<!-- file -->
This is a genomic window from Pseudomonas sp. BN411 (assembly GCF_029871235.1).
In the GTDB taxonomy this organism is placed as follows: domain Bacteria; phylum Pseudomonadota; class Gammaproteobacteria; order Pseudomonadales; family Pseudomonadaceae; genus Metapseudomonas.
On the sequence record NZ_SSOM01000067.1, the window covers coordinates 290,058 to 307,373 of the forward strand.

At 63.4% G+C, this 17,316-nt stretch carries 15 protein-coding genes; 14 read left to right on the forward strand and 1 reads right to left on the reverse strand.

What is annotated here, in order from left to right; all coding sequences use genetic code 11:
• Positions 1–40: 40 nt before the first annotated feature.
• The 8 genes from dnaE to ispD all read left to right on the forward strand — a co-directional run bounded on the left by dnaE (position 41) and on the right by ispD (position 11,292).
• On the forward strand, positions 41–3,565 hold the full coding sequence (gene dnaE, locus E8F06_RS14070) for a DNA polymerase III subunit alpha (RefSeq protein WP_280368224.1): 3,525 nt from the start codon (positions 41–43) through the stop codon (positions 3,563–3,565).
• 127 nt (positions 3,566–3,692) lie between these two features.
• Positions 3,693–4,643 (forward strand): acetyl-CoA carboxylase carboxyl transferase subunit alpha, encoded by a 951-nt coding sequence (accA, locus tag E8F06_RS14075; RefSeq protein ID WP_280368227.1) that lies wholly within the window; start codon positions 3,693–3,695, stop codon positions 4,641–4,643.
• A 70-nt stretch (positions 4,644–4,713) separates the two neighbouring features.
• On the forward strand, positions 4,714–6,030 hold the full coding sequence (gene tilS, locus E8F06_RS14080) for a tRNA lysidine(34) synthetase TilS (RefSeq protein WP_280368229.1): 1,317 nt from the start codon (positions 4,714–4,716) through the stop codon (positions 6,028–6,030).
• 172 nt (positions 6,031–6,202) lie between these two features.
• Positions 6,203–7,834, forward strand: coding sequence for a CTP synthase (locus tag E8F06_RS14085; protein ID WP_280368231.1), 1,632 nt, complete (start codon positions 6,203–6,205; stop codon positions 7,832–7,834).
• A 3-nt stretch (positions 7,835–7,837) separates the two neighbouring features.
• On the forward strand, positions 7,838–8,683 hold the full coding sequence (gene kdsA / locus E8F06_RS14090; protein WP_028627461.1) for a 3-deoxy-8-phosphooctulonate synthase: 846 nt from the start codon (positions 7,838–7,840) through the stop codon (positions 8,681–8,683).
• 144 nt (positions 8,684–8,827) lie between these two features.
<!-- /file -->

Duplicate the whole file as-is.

This is a genomic window from Pseudomonas sp. BN411 (assembly GCF_029871235.1).
In the GTDB taxonomy this organism is placed as follows: domain Bacteria; phylum Pseudomonadota; class Gammaproteobacteria; order Pseudomonadales; family Pseudomonadaceae; genus Metapseudomonas.
On the sequence record NZ_SSOM01000067.1, the window covers coordinates 290,058 to 307,373 of the forward strand.

At 63.4% G+C, this 17,316-nt stretch carries 15 protein-coding genes; 14 read left to right on the forward strand and 1 reads right to left on the reverse strand.

What is annotated here, in order from left to right; all coding sequences use genetic code 11:
• Positions 1–40: 40 nt before the first annotated feature.
• The 8 genes from dnaE to ispD all read left to right on the forward strand — a co-directional run bounded on the left by dnaE (position 41) and on the right by ispD (position 11,292).
• On the forward strand, positions 41–3,565 hold the full coding sequence (gene dnaE, locus E8F06_RS14070) for a DNA polymerase III subunit alpha (RefSeq protein WP_280368224.1): 3,525 nt from the start codon (positions 41–43) through the stop codon (positions 3,563–3,565).
• 127 nt (positions 3,566–3,692) lie between these two features.
• Positions 3,693–4,643 (forward strand): acetyl-CoA carboxylase carboxyl transferase subunit alpha, encoded by a 951-nt coding sequence (accA, locus tag E8F06_RS14075; RefSeq protein ID WP_280368227.1) that lies wholly within the window; start codon positions 3,693–3,695, stop codon positions 4,641–4,643.
• A 70-nt stretch (positions 4,644–4,713) separates the two neighbouring features.
• On the forward strand, positions 4,714–6,030 hold the full coding sequence (gene tilS, locus E8F06_RS14080) for a tRNA lysidine(34) synthetase TilS (RefSeq protein WP_280368229.1): 1,317 nt from the start codon (positions 4,714–4,716) through the stop codon (positions 6,028–6,030).
• 172 nt (positions 6,031–6,202) lie between these two features.
• Positions 6,203–7,834, forward strand: coding sequence for a CTP synthase (locus tag E8F06_RS14085; protein ID WP_280368231.1), 1,632 nt, complete (start codon positions 6,203–6,205; stop codon positions 7,832–7,834).
• A 3-nt stretch (positions 7,835–7,837) separates the two neighbouring features.
• On the forward strand, positions 7,838–8,683 hold the full coding sequence (gene kdsA / locus E8F06_RS14090; protein WP_028627461.1) for a 3-deoxy-8-phosphooctulonate synthase: 846 nt from the start codon (positions 7,838–7,840) through the stop codon (positions 8,681–8,683).
• 144 nt (positions 8,684–8,827) lie between these two features.